Passive surveillance for any illness is dependent on ill persons seeking medical care, clinician recognition of the illness, and reporting of cases to public health authorities. The household investigations conducted during the chikungunya epidemic in Puerto Rico identified cases that had not been reported, suggesting that the magnitude of the epidemic is larger than suggested by passive surveillance. Because the population of Puerto Rico is presumed to be immunologically naïve with respect to CHIKV infection and Ae. aegypti mosquitoes are present year-round, the high infection rates observed in the household investigations were not unexpected. Prior investigations have reported rates of asymptomatic CHIKV infection of 3%–28% (16,17), similar to the rate observed in this investigation.
Because of overlapping signs and symptoms, chikungunya and dengue are often difficult to distinguish clinically. Therefore, surveillance in areas where both CHIKV and DENV are circulating should include laboratory diagnostic testing for both illnesses. Although aches and pains are characteristic of both illnesses, arthralgia might be more prominent in patients with chikungunya, whereas dengue patients typically complain of generalized myalgia and retro-orbital eye pain. Similarly, although rash might be present in both dengue and chikungunya patients, studies have suggested that it is more common and develops earlier in chikungunya patients (18,19). Nonetheless, until arthralgia, rash, or other clinical signs or symptoms have been shown to clearly differentiate patients with chikungunya from those with dengue, the introduction of chikungunya to the Americas heightens the clinical challenge of ensuring optimal management of dengue patients†† (i.e., hospitalization of patients with warning signs of severe dengue [e.g., persistent vomiting, severe abdominal pain] or other severe manifestations, and providing outpatients with appropriate anticipatory guidance). Because persons with suspected chikungunya might have dengue, nonsteroidal anti-inflammatory drugs (e.g., aspirin and ibuprofen) should be avoided and fever and pain should be managed with acetaminophen until there is a clear diagnosis and the patient is free of warning signs.
Although severe disease manifestations were uncommon among CHIKV-infected persons in Puerto Rico, clinicians should be aware of severe manifestations that have been previously associated with CHIKV infection (e.g., encephalitis and vesiculobullous skin lesions). Future investigations should describe the incidence and clinical course of patients in the Americas with severe manifestations of CHIKV infection, and verify previously identified risk factors for developing them (e.g., hypertension, underlying respiratory or cardiac conditions, and age ≥40 years) (15). Similarly, additional investigation is needed to determine the relative contribution of CHIKV infection and underlying medical conditions in the four fatal cases thus far reported. Finally, because CHIKV infection has been associated with persistent joint pain for months after the initial illness (14), additional investigation in the Americas is needed to quantitate disability caused by chikungunya-associated persistent joint pain.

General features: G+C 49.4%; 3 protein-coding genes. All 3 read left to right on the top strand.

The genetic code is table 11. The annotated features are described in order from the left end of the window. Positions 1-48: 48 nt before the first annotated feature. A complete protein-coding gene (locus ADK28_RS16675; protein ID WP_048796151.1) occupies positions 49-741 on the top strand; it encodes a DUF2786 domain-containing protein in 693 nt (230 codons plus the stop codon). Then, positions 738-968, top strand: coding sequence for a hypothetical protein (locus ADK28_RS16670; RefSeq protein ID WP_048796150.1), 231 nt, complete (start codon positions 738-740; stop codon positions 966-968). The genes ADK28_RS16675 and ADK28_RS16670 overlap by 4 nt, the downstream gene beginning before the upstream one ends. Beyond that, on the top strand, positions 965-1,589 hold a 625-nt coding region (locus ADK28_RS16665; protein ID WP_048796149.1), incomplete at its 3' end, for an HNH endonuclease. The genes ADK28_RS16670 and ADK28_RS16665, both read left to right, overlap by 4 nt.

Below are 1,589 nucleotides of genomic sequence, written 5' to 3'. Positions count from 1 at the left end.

The findings in this report are subject to at least two limitations. First, because of the large volume of cases reported to PRDH, not all specimens were tested. Instead, priority was assigned to specimens from hospitalized patients and municipalities that had not yet identified a laboratory-positive case. Thus, age- and municipality-specific incidence of chikungunya could not be accurately calculated. Second, household investigations were conducted during the daytime on weekdays, when children and working-age adults might not be available. Older persons might spend more hours at home during the day, when Ae. aegyptimosquitoes are most active, and might also have preexisting arthritis or other health conditions that might be exacerbated following CHIKV infection. Consequently, the rates of CHIKV infection and the associated symptoms identified through household investigations might not be representative of the population.
Because of the high volume of reported chikungunya cases, a network of sentinel chikungunya surveillance sites was established across Puerto Rico to better monitor the progression and trends of the chikungunya epidemic and the concurrent incidence of dengue. Clinical education seminars have been conducted throughout Puerto Rico to improve provider awareness of chikungunya, including the need to manage patients with suspected chikungunya the same way that dengue patients are managed. Messages to the public have emphasized the need to dispose of or empty water containers that can serve as mosquito breeding sites (e.g., refuse, discarded tires, and flower pots), and recommended seeking care early for acute febrile illness and managing fever and pain with acetaminophen. The chikungunya epidemic is expected to continue until a critical proportion of the population is no longer susceptible to infection. Forecasting the duration of the epidemic might be achieved through serologic surveys to monitor increases in population immunity.
Residents of and travelers to areas of the tropics with ongoing CHIKV and DENV transmission should employ mosquito avoidance strategies to prevent illness. Such strategies should include use of mosquito repellent, wearing long sleeves and pants, and staying in residences with air conditioning and screens on doors and windows. Additional information on chikungunya, including up-to-date case counts and affected areas, is available at www.cdc.gov/chikungunya.
1Division of Vector-Borne Diseases, National Center for Emerging and Zoonotic Infectious Diseases, CDC; 2Office of Epidemiology, Puerto Rico Department of Health; 3Division of Environmental Hazards and Health Effects, National Center for Environmental Health, CDC; 4Epidemic Intelligence Service, CDC; 5Influenza Division, National Center for Immunization and Respiratory Diseases, CDC; 6Division of Global Health Protection, Center for Global Health, CDC (Corresponding author: Tyler M. Sharp, firstname.lastname@example.org, 787-706-2399)
* Additional information available at http://www.cdc.gov/chikungunya.
† Up-to-date case counts available at http://www.paho.org/hq/index.php?itemid=40931.
§ Additional information available at http://www.cdc.gov/dengue.
¶ Additional information available at http://www.healthmap.org/dengue/en.
** Available at http://www.cdc.gov/dengue/resources/denguecasereports/dcif_english.pdf .
†† Dengue clinical case management online training course available at http://www.cdc.gov/dengue/training/cme.html.